With crops coming off the fields farmers across the country are preparing to or have already started fall manure applications. Four pieces of your nutrient management plan should be revisited at least annually to make the most from the manure nutrients and reduce off site impact, according to Cornell nutrient management Extension specialist, Karl Czymmek. “Revisiting the nutrient management plan before significant spreading is the thing to do,” he says, “ideally, long before spreading.”
Check Land Base Manure rates should be based on matching manure nutrients with crop needs. This means it is important to have enough spreadable acreage to accept the manure generated by the herd. If herd size has grown since last year, it’s important to note that additional acres may be needed to be in compliance with state and federal laws. “An adequate land base is an important risk management tool, all farms, especially larger ones should make sure they’ve got their i‘s doted and t’s crossed in terms of having a land base for all their manure as a way to help keep their business viable down the road,” Czymmek says.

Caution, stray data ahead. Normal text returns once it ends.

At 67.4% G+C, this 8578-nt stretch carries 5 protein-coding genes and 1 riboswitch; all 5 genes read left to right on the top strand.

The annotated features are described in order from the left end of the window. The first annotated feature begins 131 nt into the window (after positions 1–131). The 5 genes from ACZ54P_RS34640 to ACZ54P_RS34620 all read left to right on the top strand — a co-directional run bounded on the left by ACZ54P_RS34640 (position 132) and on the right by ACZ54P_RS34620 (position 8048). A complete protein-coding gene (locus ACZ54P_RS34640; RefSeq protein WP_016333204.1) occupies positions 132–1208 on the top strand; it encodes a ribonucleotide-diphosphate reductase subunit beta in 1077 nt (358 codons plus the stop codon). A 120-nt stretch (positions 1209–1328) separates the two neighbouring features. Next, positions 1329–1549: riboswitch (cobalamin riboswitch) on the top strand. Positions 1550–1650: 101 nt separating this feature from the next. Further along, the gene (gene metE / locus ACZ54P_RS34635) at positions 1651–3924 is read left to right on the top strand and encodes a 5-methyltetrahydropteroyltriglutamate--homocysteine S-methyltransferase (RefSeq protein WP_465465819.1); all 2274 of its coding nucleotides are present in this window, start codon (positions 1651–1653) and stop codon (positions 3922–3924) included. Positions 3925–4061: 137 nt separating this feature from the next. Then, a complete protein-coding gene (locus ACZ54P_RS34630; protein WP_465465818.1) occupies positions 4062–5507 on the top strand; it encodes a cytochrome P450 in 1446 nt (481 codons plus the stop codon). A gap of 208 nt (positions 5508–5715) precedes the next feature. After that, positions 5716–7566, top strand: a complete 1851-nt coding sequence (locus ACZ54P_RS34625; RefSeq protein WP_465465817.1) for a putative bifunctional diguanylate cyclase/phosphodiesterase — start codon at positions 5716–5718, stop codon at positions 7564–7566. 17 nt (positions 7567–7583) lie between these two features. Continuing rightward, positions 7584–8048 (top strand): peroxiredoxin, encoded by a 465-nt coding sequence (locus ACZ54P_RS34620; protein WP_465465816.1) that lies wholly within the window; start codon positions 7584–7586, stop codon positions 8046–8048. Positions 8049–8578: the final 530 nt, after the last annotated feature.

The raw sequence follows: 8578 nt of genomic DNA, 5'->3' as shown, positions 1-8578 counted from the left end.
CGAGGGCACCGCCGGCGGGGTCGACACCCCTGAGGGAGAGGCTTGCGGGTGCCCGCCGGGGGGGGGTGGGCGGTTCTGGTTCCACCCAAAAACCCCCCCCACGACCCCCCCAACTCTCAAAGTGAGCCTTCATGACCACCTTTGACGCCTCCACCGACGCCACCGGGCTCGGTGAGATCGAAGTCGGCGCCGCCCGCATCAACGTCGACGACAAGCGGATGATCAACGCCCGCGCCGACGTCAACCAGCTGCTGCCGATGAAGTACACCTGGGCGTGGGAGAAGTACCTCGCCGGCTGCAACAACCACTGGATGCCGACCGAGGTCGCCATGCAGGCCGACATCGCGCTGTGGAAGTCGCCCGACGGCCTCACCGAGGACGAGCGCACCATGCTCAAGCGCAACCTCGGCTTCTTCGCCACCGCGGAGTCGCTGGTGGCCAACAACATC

Test Manure Samples It sounds basic, but it’s important to take a representative manure sample of each manure source at least once every year so you know its nutrient makeup and can make decisions accordingly. “Book values are a grand average of many samples. Manure from any one farm is not likely to be ‘average’.” According to Czymmek, “Testing manure ensures that target rates are not resulting in significant under or over-application in relation to crop needs.”
Test Soil Similar to manure, it’s important to have current soil test results for each field. Many farms soil test annually, and at least every two to three years is a minimum. “Treat manure like a resource,” he says. “Know what the soil needs to grow the crops that you’re growing and the nutrient content of the manure to know the application rate needed so that crops meet their full potential.”
Inform Applicators Having a nutrient management plan does no good if the entire team doesn’t know what it says. “All the applicators need to know the target rate, target fields, and the gear or speed to operate to achieve the target rates,” he says. “They also need to know setback locations if those are required by regulations.”
Czymmek says if you aren’t able to revisit all these things with your field team before fall application it’s important to take a look at your plan over the winter when things slow down. Czymmek reflects, “In my observation, farms that take their nutrient management plan seriously are able get as good or better crops with lower input costs than the competition.” Is your farm missing an opportunity?